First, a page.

Archive for July, 2010

A ‘Normal’ Doctor’s Schedule – Ghana Day 9

Wednesday, July 21st, 2010 |

  Just a typical day at Ghana’s Baptist Medical Center: This morning I arrived find to 27 new patients admitted to the pediatrics ward by the nurses overnight! That’s 27 kids with malaria, sepsis, pneumonia, dehydration, all on top of chronic malnutrition. Next up, I rounded on 55 adults with snake bite, malaria, tuberculosis, bone […]

Snakes In The Grass! – Ghana Day 3

Saturday, July 17th, 2010 |

  Making rounds at Baptist Medical Center in Ghana – up near the northern border with Burkina Faso. Stunningly, a quarter of our hospital patients are here for snake bit! Now is the rainy season, when farmers are scrambling out to their fields to plant corn and millet. And awaiting in the foliage is this […]

Test Your Pediatrics Skills – Angola Day 25

Tuesday, July 13th, 2010 |

  Here at Lubango Evangelical Medical Center it is the nurse practitioners that first attend to those coming for care. Paulo and Miguel are skilled, thoughtful, and can manage most individuals just fine. For me, they save the more complicated cases. Today, first, these included a four-year old girl who was growing normally until struck […]

Yes, These Are Bullet Holes – Angola Day 23

Monday, July 12th, 2010 |

  At the height of the Angolan Civil War I was living in the central city of Huambo. The city was patrolled by day by the MPLA military force, and by night by the opposing UNITA force. Confrontations were like clockwork. As the sun was setting, I would hear explosions in the distance, and as […]

Paulo Buaki: A Life Well Lived – Angola Day 21

Saturday, July 10th, 2010 |

  All of us involved in ‘global health’ agree with the imperative of preventive care and relief from poverty. But nevertheless, people will still suffer from emergencies – situations in which urgent care is truly lifesaving. Enter Paulo Buaki. A native Angolan, Dr. Buaki completed his surgical residency with the renowned Pan-African College of Christian […]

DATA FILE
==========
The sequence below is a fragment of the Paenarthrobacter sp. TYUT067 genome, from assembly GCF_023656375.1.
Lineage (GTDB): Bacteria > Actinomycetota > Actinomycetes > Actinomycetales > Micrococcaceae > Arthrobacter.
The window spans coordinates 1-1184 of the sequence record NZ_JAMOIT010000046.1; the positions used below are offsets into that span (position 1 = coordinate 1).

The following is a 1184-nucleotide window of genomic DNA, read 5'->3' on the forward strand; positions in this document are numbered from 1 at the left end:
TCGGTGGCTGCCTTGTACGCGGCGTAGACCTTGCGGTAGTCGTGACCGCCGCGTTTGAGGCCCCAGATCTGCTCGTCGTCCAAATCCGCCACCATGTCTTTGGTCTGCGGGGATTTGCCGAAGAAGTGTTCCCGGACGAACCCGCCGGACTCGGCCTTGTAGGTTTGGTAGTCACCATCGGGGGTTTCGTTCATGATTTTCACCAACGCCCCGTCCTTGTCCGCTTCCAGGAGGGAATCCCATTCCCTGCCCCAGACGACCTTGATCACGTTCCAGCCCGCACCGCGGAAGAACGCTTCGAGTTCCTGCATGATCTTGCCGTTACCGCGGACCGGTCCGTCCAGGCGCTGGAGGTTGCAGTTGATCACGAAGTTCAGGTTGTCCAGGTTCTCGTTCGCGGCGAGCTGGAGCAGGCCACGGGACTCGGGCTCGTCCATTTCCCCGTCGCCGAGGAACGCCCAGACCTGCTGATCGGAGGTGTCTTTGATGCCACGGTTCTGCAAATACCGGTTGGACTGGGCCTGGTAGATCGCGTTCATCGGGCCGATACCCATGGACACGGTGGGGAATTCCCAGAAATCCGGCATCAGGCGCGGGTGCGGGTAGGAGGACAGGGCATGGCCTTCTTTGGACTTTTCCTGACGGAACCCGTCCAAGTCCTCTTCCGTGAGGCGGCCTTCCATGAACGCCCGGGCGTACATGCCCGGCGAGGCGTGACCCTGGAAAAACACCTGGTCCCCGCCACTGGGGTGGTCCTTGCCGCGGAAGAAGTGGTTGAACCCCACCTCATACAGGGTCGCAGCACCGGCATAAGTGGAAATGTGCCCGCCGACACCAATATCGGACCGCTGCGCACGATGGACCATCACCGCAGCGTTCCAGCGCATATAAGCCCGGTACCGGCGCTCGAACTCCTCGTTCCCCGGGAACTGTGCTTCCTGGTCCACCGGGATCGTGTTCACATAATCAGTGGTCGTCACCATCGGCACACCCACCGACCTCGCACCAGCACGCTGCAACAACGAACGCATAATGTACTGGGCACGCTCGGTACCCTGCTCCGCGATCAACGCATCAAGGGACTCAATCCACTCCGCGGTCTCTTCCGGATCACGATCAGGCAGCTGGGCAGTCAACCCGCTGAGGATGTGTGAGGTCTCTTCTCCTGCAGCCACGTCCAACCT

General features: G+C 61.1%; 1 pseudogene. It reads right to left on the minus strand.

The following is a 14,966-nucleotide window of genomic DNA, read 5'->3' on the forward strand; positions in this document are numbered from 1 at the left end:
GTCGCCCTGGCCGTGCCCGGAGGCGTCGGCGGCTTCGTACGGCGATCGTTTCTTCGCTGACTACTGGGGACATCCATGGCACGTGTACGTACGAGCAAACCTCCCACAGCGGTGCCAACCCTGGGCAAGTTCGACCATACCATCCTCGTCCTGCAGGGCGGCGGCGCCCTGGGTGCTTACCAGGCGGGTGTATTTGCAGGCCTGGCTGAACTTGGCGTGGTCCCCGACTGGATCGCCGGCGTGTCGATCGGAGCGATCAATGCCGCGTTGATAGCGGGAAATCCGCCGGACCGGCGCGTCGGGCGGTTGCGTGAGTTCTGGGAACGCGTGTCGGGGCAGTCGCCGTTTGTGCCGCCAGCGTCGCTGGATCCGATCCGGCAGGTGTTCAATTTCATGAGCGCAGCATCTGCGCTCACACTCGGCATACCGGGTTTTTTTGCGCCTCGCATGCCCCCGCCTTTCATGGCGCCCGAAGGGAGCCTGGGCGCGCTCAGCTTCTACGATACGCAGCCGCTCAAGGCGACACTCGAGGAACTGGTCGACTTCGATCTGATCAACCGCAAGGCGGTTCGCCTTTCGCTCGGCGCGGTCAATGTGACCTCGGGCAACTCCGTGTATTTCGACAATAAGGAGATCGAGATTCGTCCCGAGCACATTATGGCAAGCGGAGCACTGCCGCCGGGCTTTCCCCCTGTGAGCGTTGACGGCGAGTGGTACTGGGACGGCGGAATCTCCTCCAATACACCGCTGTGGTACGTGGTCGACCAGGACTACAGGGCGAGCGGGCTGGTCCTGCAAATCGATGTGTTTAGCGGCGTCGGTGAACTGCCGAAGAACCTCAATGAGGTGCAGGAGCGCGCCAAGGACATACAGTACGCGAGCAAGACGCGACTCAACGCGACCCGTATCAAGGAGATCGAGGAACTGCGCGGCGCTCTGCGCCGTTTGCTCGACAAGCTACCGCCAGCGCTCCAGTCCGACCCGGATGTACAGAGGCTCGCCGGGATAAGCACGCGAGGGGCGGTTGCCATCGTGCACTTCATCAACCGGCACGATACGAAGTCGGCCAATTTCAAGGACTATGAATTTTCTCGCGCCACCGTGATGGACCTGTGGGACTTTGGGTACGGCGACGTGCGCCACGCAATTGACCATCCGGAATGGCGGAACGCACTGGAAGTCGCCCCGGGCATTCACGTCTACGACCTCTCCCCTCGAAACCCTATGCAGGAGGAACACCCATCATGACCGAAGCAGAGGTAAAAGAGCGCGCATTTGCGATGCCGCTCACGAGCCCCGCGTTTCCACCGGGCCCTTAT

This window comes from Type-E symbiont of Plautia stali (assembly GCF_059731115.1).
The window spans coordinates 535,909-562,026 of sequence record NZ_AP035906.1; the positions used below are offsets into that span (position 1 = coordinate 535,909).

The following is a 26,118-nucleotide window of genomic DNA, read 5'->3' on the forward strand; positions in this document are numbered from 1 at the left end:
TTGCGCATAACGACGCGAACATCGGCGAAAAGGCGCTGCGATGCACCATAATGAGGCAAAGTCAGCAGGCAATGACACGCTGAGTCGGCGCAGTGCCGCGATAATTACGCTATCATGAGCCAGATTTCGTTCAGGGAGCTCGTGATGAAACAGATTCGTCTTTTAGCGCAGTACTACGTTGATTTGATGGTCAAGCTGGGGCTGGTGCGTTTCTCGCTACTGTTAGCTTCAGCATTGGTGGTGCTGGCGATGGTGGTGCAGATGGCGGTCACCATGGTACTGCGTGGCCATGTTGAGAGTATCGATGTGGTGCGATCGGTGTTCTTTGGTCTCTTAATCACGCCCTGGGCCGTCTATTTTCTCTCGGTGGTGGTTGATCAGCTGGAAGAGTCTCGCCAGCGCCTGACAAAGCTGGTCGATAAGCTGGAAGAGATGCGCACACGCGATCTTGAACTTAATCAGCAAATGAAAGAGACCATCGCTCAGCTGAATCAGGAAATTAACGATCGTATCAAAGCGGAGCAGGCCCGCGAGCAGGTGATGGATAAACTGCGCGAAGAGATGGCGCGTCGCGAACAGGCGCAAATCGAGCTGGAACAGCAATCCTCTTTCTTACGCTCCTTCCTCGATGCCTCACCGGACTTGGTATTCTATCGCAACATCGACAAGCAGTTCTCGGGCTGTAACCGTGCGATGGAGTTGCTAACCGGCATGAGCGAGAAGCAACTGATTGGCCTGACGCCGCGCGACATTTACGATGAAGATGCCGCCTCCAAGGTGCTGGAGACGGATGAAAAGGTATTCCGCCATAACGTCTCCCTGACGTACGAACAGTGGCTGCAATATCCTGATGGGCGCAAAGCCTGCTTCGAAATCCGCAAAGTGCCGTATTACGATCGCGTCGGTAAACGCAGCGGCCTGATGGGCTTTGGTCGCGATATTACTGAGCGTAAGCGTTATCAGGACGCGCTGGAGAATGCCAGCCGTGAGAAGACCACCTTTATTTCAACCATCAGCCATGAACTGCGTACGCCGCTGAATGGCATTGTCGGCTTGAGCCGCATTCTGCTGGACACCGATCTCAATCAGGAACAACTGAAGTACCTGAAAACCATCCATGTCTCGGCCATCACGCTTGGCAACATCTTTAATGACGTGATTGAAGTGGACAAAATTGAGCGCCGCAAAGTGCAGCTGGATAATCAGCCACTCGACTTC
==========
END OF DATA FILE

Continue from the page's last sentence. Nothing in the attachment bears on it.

What’s The Neonatal Dose For Quinine? – Angola Day 19

Friday, July 9th, 2010 |

  This is a question very few, if any, neonatologist ever faces in wealthier communities. Today I met this mother and her three-week old infant, who stopped nursing yesterday. Malaria is so very common here, even in the dry season, that the standard thick smear blood test is part of the work up of anyone […]

Pre-1960’s Medical Practice – Angola Day 17

Wednesday, July 7th, 2010 |

  This morning I arrived to find this man, who arrived with a history of weight loss (check out the cheek bones), abdominal pain, and cough for three months. One of the greatest challenges of ‘practicing medicine’ in this setting is the lack of testing available. In North America, he would immediately have a CT […]

The End Of Poverty – Angola Day 11

Friday, July 2nd, 2010 |

  Early death is an inconsolable fact of life. In the world’s poorest nations, like Angola from where I’m writing now, a quarter of children die before reaching school age, and adults can hardly expect to live much beyond age forty. Such disturbing truths motivate many healthcare professionals to do something bold on behalf of […]

Vesicovaginal Fistula – Angola Day 9

Thursday, July 1st, 2010 |

One of the saddest health problems in all the developing world is vesicovaginal fistula (VVF). It’s a hole created between a woman’s bladder and her vagina, resulting in a constant, uncontrollable flow of urine out the vagina. As a result, many these women – and often children under their care – are outcast by their […]

Sustainable Healthcare For Those Most Poor

Thursday, July 1st, 2010 |

  “Doctor, come quickly!” The nurse’s voice carried a tone of urgency that matched his message. I rose rapidly and entered the chilly night air. Moments later, in the children’s ward at Angola’s Kalukembe Hospital, I met a distraught father carrying Maria, his five-year old daughter. “She’s coughed for days,” he explained with distress. Still […]